Although not a new story, the restoration of wild turkey (Meleagris gallopavo) in this state and nation is an incredible conservation success story and one that is worth retelling. This, especially as we prepare to celebrate its historical significance by dining on its domestic counterpart, Meleagris Butterballis. We must confess, we borrowed the “Butterball” reference from a 2012 blog by Bonny Wolf appearing on the NPR site the salt which is worth the read.
Many are aware of the fact that Benjamin Franklin declared his admiration of the wild turkey near the time that the bald eagle was being advanced as our national symbol. Although found in great abundance at that time, turkey numbers fell into steady decline to a point where by 1930, only an estimated 30,000 remained nationally.
Although not native to northern Michigan, the last of Michigan’s original wild turkey are believed to have been extirpated by 1900. Multiple reintroduction efforts failed in Michigan and it wasn’t until the mid-1950’s when turkeys were acquired from Pennsylvania by the Michigan Department of Conservation that the roots of today’s recovery took hold.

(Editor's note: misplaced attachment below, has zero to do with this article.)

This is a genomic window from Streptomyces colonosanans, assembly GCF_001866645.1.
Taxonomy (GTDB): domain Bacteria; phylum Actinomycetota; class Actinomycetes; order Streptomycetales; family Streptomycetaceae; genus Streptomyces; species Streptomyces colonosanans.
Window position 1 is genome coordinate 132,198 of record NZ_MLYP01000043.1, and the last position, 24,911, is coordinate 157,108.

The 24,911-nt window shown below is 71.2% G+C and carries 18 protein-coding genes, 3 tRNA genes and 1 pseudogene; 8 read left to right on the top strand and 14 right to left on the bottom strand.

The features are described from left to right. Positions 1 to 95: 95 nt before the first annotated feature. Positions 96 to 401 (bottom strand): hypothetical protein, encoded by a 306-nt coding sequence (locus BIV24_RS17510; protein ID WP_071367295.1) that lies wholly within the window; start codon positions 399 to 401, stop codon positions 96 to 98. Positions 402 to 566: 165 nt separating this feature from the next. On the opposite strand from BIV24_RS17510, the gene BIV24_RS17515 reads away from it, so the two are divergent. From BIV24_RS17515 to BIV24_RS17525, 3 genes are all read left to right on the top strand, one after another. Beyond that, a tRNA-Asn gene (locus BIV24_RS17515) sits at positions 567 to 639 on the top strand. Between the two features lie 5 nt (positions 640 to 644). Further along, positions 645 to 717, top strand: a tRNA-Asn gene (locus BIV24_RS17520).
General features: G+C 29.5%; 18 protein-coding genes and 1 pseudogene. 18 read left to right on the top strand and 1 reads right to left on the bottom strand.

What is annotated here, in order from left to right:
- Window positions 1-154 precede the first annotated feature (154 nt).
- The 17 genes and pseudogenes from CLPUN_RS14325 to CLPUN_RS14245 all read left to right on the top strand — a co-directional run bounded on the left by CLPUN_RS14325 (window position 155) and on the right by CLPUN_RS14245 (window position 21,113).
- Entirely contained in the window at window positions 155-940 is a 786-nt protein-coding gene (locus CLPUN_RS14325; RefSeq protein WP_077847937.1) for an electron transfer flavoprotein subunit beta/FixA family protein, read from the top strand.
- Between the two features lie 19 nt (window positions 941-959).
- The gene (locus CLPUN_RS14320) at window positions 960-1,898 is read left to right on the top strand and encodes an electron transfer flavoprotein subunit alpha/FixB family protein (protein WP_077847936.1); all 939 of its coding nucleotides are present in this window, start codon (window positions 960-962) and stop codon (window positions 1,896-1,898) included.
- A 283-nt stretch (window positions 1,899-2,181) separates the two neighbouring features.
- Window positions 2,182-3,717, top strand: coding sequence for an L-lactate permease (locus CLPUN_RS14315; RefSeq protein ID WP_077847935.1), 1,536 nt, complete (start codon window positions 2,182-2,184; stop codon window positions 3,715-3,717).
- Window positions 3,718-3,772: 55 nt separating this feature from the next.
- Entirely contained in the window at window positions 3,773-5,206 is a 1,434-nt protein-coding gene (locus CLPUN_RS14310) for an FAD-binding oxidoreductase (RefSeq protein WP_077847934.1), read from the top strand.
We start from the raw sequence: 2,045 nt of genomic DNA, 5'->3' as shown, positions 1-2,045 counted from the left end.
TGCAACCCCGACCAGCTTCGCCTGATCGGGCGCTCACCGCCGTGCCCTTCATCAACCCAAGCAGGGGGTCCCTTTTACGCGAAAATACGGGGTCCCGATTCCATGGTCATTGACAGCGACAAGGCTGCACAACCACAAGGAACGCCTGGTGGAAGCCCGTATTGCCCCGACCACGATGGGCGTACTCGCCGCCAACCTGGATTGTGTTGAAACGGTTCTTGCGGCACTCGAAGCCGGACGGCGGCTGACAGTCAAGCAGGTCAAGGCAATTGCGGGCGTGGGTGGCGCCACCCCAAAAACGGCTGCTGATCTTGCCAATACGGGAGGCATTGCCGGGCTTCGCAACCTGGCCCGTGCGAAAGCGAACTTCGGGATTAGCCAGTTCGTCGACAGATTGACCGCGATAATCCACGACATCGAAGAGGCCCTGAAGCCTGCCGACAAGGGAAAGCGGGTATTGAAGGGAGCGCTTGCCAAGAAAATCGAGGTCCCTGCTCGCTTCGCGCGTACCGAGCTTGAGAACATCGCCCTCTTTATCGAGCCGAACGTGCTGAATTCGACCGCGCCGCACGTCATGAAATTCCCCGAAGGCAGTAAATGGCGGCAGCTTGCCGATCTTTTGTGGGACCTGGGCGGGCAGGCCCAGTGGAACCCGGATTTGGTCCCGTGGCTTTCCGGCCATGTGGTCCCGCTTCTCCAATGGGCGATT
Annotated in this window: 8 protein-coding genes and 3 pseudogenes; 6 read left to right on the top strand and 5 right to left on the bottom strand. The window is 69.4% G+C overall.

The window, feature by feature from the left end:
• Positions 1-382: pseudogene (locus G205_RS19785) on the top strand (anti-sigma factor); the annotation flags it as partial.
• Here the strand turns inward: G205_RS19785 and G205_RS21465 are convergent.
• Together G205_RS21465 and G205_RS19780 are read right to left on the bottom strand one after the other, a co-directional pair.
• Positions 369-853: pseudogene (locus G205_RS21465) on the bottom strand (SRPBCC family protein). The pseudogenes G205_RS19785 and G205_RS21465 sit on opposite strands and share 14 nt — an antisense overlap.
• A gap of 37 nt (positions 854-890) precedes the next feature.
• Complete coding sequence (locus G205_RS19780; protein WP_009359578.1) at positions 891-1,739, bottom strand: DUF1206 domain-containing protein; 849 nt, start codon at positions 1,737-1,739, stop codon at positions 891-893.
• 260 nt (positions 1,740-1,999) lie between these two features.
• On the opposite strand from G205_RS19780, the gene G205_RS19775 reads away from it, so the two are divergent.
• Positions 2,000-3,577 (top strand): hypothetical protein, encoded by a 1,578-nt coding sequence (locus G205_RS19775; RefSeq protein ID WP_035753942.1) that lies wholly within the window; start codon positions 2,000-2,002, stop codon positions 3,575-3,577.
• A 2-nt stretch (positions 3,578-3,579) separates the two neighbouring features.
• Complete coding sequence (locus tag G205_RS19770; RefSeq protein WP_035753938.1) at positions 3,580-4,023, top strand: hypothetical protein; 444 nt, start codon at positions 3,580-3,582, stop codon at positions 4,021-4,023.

According to a past MDNR website post, “within a decade, an estimated 2,000 turkeys ranged freely in Michigan. In 1965, Michigan held its first fall turkey hunting season in Allegan County. By 1968, spring turkey hunting was established in selected northern Michigan areas and spring soon became the primary season for Michigan turkey hunting.”
“By 2000, wild turkey populations were considered fully restored in Michigan. Today, the state boasts a population in excess of 200,000 birds which is more than twice as many as existed in pre-settlement times, and wild turkeys can be found in nearly all of the state’s 83 counties, absent only in some places in the Upper Peninsula.” As of 2011, the most abundant of the six wild turkey subspecies (the eastern) have an estimated population in excess of five million.
There is little question that our increasingly mild northern Michigan winters have these birds surviving in areas which had previously been beyond their historically native range. Combine this with the efforts of state and national wild turkey organizations such as NWTF, and the far more conducive habitat which can now be found throughout most areas of northern Michigan, and the result is one of Michigan’s great wildlife restoration success stories. More information can also be found through the State Chapter of the NWTF.
So, as we give thanks this season for all of our personal and national blessings, let’s take a moment and recall another of those wildlife species whose recovery is tied directly to the program funding and volunteer efforts provided by this nation’s hunters and anglers.